Tuesday, September 20, 2011

Testing: A Practice in Frustration

The last few weeks I have been studying in preparation for my Praxis tests. For those of you that don’t know, these are the tests that have to be taken (and passed) as part of teacher certification. The more I studied, the more frustrated I became. In the last year, through my conversations on Twitter, attending and meeting fellow educators at conferences and my own personal learning, I have learned more about teaching and what happens in the classroom than anywhere else. And so much of what I learned was being disregarded in place of regurgitating answers and filling in bubbles. The more I studied, the more concerned I became about the “right answer.” What made my studying even more frustrating was knowing at the same time members of my learning communities were engaged in creative, powerful and meaningful conversations.

Nowhere in my study guides were mentions of teacher collaboration, integrating technology in the classroom or fostering 21st century skills, to name a few. I found myself wondering if everything I learned could be represented on this test. How could filling in bubbles measure if I was going to be a good teacher or not? How could this test measure my ability to make connections between ideas and theories and help my students do the same? The entire experience of studying and taking standardized tests has helped me to sympathize with regularly-tested students: students who don’t test well; students who can produce brilliant work with a little freedom; students who have interests and passions that aren’t tested. Focusing solely on testing can cause us to miss out on the wealth of knowledge and talents within our students.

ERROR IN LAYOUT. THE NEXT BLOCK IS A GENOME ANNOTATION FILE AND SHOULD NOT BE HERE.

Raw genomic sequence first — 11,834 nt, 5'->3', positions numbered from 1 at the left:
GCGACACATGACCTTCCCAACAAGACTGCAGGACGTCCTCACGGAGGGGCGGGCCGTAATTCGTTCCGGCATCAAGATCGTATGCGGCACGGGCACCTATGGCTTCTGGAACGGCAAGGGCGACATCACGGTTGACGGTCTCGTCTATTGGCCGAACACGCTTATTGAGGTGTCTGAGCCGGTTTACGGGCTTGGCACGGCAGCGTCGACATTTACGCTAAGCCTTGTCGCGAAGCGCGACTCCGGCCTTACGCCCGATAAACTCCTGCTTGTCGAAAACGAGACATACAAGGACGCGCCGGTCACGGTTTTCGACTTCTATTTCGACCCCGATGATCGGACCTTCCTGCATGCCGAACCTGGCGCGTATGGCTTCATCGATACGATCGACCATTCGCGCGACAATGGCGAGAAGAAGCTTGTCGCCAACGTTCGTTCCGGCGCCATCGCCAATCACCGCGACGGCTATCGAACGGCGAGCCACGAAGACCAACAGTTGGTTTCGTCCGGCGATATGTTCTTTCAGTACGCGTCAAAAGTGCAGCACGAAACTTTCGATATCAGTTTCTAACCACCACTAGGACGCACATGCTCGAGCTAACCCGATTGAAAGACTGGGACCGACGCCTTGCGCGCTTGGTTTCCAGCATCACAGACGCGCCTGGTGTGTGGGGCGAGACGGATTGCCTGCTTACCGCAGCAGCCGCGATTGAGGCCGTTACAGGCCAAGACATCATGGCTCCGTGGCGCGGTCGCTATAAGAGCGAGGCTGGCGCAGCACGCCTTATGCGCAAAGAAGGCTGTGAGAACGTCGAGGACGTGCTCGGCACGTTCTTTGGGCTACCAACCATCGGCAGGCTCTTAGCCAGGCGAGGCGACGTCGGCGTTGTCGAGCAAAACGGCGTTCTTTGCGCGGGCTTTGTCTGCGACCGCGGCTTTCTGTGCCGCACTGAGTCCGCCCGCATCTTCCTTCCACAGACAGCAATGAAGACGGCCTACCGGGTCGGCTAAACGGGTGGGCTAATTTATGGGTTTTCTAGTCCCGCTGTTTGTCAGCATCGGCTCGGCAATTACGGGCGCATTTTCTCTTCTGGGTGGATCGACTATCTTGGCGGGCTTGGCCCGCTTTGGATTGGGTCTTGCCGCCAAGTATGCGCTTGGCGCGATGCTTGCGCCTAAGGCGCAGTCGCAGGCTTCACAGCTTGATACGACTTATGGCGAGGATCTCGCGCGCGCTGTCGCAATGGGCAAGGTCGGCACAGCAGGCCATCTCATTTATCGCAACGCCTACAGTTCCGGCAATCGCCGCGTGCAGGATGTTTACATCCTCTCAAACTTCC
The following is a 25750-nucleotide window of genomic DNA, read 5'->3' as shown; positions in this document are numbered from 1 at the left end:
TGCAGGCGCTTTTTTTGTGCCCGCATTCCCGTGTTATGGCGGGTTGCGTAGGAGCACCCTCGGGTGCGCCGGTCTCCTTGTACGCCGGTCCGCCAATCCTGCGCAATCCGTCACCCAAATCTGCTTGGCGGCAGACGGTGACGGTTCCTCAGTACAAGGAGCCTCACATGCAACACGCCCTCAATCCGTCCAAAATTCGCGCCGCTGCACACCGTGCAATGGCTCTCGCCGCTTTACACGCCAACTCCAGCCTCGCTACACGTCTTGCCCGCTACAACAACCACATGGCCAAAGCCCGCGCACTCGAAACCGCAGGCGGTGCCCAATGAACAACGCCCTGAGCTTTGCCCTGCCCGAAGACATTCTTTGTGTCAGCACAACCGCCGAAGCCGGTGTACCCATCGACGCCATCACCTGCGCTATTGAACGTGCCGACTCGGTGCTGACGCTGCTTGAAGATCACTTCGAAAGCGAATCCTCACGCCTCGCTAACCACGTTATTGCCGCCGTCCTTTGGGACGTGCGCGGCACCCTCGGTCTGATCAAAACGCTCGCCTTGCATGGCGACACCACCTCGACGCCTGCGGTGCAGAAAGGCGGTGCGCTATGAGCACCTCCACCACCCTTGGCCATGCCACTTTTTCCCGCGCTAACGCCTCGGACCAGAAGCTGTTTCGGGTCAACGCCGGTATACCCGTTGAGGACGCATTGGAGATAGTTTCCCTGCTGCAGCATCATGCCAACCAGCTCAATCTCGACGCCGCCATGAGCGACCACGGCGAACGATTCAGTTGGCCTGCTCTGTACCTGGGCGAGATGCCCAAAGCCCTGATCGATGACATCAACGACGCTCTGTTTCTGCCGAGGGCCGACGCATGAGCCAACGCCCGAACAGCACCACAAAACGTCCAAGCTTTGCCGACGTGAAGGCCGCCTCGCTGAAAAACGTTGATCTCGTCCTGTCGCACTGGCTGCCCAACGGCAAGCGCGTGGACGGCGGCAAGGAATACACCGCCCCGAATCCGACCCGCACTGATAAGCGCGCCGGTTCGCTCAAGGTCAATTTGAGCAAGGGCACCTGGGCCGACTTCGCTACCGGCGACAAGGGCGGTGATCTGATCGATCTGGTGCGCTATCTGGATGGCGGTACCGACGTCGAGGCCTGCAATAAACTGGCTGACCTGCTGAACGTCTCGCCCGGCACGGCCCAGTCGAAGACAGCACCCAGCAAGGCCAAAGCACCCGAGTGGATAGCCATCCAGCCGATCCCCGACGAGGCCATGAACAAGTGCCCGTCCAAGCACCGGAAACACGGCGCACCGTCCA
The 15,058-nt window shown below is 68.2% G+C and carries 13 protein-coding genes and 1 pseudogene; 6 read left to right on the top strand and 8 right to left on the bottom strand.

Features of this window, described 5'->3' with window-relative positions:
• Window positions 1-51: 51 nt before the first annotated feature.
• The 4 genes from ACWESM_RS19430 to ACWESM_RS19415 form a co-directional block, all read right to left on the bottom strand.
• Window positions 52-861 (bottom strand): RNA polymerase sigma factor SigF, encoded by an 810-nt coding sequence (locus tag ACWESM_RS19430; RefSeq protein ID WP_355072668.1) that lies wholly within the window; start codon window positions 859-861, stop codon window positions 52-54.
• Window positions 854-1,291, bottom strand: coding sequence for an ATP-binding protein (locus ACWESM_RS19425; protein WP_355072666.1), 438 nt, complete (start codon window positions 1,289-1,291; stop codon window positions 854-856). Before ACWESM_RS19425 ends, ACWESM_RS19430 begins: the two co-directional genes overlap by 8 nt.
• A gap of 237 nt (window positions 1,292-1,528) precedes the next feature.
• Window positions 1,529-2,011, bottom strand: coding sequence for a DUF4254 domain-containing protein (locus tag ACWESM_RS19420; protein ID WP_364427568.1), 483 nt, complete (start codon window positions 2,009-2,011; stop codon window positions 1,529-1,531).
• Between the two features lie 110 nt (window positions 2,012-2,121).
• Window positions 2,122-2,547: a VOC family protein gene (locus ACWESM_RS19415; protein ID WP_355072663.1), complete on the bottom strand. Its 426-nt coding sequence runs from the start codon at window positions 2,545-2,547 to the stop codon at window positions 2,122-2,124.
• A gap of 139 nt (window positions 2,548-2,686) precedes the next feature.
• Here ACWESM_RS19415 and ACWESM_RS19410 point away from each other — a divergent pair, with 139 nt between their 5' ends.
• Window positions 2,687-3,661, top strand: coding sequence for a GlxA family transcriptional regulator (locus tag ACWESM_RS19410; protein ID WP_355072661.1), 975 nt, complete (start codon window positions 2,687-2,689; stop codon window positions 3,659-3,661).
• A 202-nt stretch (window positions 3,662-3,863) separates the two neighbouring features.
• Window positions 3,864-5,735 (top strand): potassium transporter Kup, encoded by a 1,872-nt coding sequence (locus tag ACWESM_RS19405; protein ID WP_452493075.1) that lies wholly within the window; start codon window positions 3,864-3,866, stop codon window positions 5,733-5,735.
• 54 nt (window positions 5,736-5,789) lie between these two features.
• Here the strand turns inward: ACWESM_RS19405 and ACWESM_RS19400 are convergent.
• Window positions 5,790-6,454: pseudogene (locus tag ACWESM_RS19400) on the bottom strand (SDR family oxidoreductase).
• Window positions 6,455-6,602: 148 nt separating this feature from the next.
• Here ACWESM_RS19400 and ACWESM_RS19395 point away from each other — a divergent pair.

1. I can't help but agree. I have never liked taking fill-in-the-blank tests and they make me so nervous which hurts my score. It is not even knowing the material that makes it so hard. It is wondering if I put the right circle on the right line. Designing tests that actually get at the information that you want to know is so challenging. Yes, you want teachers to have basic knowledge, but how do you find out if they are a good teacher? I actually decided to come to West Chester because I didn't have to take the GRE. I wanted to be judged by my accomplishments not by how I did on a 4 hour test. Good luck on the test!

  2. I think this type of test favors students who have the skills to take them - some people are more comfortable in taking them, get less nervous, and even personal issues may affect your scores. I also don't agree with the idea that one fill-in-the-blank test can assess your teaching ability. But, although frustrating, the experience cam make us more aware of what it is authentic assessment, and how to give students the multiple opportunities to display their learning in a more dynamic, creative and personal way.